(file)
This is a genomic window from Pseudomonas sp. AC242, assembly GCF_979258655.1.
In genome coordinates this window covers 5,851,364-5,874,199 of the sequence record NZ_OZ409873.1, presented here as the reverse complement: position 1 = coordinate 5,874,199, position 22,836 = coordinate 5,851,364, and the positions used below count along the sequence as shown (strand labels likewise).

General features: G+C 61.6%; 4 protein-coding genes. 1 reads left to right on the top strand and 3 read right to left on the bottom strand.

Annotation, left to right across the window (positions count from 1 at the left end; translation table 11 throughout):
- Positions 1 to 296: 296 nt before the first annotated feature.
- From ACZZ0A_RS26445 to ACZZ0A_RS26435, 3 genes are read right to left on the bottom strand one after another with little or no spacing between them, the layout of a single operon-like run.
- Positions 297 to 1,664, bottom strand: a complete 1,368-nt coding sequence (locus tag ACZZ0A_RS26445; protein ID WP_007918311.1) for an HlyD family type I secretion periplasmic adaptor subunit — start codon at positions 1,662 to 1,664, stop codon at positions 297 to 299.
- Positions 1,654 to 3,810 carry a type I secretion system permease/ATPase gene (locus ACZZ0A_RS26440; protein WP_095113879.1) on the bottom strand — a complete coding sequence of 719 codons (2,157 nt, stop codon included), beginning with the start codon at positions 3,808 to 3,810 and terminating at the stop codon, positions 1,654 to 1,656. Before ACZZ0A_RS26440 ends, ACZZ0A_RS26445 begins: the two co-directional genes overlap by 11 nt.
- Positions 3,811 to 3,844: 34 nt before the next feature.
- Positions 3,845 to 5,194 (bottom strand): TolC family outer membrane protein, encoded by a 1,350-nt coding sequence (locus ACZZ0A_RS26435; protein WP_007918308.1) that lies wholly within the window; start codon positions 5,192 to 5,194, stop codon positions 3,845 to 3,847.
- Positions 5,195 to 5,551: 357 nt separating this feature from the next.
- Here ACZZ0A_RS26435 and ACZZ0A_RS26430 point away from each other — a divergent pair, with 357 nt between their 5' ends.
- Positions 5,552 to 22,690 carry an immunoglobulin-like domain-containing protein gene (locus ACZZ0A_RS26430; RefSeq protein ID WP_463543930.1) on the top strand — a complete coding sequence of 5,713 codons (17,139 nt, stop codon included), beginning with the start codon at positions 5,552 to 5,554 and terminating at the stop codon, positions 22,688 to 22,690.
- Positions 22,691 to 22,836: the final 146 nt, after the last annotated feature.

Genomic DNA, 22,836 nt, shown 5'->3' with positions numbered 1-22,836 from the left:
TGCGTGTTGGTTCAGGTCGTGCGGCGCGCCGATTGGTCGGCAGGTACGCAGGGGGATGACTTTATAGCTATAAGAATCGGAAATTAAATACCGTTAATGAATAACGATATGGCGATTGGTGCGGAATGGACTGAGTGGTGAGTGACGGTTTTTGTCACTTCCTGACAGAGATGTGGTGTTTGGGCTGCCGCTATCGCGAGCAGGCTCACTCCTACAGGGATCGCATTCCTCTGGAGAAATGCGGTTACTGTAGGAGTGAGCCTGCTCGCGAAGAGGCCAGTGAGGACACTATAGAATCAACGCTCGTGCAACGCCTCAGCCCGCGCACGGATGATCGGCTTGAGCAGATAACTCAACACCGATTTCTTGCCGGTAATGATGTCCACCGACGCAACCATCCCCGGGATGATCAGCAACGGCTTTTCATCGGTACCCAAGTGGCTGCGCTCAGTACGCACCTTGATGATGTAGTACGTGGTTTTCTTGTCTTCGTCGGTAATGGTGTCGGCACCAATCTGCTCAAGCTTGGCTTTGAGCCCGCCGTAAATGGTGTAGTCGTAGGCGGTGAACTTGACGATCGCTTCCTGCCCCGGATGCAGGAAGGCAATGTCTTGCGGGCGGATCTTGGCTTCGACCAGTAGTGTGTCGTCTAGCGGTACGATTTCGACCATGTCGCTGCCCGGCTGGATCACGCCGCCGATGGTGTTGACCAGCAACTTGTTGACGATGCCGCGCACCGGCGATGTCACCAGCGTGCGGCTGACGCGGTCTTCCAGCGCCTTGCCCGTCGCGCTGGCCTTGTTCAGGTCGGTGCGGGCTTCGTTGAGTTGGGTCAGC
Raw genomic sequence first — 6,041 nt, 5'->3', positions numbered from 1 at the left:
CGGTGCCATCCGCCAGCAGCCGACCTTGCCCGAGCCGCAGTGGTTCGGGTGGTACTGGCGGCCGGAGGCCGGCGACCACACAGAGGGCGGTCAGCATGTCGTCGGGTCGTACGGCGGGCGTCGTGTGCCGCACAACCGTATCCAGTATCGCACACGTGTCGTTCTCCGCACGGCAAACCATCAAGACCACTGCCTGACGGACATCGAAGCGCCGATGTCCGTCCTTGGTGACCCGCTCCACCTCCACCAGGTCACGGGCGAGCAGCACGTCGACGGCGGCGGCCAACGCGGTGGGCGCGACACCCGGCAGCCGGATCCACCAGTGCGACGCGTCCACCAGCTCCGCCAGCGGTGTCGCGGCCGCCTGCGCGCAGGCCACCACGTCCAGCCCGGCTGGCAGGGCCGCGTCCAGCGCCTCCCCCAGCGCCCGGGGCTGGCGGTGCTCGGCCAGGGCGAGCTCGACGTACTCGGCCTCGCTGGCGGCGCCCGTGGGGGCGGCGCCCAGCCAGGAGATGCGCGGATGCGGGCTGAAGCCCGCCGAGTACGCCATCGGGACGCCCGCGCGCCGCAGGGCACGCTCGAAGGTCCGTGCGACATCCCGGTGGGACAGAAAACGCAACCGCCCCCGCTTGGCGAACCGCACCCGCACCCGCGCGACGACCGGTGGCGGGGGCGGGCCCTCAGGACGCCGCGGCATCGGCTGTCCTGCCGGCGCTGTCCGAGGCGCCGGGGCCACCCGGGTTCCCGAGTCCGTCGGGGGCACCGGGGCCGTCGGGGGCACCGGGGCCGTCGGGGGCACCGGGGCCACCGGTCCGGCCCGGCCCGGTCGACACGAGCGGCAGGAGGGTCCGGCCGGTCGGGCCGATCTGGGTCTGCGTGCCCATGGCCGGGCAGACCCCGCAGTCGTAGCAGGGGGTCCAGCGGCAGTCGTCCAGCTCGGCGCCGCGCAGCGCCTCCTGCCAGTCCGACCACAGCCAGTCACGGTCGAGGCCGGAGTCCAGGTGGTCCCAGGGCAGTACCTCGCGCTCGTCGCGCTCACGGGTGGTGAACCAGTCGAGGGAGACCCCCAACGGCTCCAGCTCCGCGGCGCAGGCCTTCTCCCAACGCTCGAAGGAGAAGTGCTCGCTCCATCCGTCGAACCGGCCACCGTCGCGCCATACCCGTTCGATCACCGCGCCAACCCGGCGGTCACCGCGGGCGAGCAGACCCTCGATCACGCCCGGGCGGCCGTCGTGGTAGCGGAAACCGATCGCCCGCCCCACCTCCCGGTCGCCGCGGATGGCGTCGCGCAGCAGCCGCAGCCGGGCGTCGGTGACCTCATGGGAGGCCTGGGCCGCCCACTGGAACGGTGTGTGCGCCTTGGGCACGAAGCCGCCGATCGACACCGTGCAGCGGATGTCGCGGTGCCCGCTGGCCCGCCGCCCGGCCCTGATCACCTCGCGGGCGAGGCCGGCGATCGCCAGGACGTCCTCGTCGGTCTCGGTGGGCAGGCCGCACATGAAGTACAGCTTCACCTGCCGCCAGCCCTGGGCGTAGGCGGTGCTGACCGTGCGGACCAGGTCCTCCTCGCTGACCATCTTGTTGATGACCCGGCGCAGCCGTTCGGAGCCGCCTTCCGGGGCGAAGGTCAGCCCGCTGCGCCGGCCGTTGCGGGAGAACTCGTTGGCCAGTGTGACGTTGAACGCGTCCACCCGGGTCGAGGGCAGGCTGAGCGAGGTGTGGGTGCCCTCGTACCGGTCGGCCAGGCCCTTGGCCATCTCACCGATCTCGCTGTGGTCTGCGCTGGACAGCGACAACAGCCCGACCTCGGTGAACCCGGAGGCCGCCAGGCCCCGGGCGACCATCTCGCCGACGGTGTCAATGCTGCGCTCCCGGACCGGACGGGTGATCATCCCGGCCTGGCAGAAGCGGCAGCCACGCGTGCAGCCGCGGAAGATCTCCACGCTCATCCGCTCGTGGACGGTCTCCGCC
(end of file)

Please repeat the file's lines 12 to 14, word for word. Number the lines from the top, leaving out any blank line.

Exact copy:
- Here ACZZ0A_RS26435 and ACZZ0A_RS26430 point away from each other — a divergent pair, with 357 nt between their 5' ends.
- Positions 5,552 to 22,690 carry an immunoglobulin-like domain-containing protein gene (locus ACZZ0A_RS26430; RefSeq protein ID WP_463543930.1) on the top strand — a complete coding sequence of 5,713 codons (17,139 nt, stop codon included), beginning with the start codon at positions 5,552 to 5,554 and terminating at the stop codon, positions 22,688 to 22,690.
- Positions 22,691 to 22,836: the final 146 nt, after the last annotated feature.